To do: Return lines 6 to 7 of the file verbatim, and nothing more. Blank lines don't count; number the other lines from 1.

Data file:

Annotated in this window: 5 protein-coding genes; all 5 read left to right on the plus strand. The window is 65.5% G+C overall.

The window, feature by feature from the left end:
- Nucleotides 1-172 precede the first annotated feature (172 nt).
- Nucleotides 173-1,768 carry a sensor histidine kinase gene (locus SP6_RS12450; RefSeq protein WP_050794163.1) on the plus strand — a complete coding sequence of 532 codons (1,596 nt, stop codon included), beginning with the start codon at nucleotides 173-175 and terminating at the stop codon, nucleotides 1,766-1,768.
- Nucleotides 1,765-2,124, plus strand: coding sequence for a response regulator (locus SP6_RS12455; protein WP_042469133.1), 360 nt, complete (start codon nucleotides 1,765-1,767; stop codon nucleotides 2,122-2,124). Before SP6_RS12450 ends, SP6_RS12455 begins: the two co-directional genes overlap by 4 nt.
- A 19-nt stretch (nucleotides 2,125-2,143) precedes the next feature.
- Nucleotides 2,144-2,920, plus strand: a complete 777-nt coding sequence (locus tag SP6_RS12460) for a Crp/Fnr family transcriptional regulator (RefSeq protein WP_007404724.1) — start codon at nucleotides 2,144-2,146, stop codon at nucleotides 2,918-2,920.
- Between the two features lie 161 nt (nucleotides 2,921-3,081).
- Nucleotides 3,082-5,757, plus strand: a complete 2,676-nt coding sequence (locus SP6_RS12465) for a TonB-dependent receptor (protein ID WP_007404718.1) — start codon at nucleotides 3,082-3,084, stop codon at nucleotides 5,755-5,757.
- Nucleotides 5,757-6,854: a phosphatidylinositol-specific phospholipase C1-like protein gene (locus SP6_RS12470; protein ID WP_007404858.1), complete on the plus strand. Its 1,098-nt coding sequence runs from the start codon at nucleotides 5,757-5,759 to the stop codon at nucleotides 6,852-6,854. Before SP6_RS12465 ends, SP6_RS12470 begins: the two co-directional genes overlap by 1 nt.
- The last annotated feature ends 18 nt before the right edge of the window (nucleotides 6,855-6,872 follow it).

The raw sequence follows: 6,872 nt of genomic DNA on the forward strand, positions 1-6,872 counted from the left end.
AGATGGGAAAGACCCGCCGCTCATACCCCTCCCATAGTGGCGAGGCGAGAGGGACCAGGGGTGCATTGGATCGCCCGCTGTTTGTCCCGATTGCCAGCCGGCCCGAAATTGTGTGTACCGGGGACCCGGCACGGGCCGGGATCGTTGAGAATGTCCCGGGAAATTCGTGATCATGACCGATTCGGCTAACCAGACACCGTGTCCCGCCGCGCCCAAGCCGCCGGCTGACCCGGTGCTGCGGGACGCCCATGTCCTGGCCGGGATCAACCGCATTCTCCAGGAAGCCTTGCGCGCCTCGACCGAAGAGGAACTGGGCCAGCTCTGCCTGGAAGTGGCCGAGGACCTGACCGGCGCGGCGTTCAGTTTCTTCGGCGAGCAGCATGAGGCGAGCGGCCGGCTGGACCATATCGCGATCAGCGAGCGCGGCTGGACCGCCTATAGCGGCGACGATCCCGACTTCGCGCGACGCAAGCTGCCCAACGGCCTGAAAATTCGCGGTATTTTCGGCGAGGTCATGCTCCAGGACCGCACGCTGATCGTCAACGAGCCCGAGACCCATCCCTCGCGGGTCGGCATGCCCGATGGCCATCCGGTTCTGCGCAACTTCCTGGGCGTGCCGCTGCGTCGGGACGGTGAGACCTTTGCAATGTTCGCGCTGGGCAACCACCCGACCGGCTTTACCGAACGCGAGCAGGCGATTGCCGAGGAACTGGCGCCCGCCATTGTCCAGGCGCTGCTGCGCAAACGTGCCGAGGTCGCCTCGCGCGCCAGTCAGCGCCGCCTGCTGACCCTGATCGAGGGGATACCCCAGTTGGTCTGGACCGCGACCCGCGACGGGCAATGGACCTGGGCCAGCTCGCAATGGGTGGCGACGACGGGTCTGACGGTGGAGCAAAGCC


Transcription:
- A 19-nt stretch (nucleotides 2,125-2,143) precedes the next feature.
- Nucleotides 2,144-2,920, plus strand: a complete 777-nt coding sequence (locus tag SP6_RS12460) for a Crp/Fnr family transcriptional regulator (RefSeq protein WP_007404724.1) — start codon at nucleotides 2,144-2,146, stop codon at nucleotides 2,918-2,920.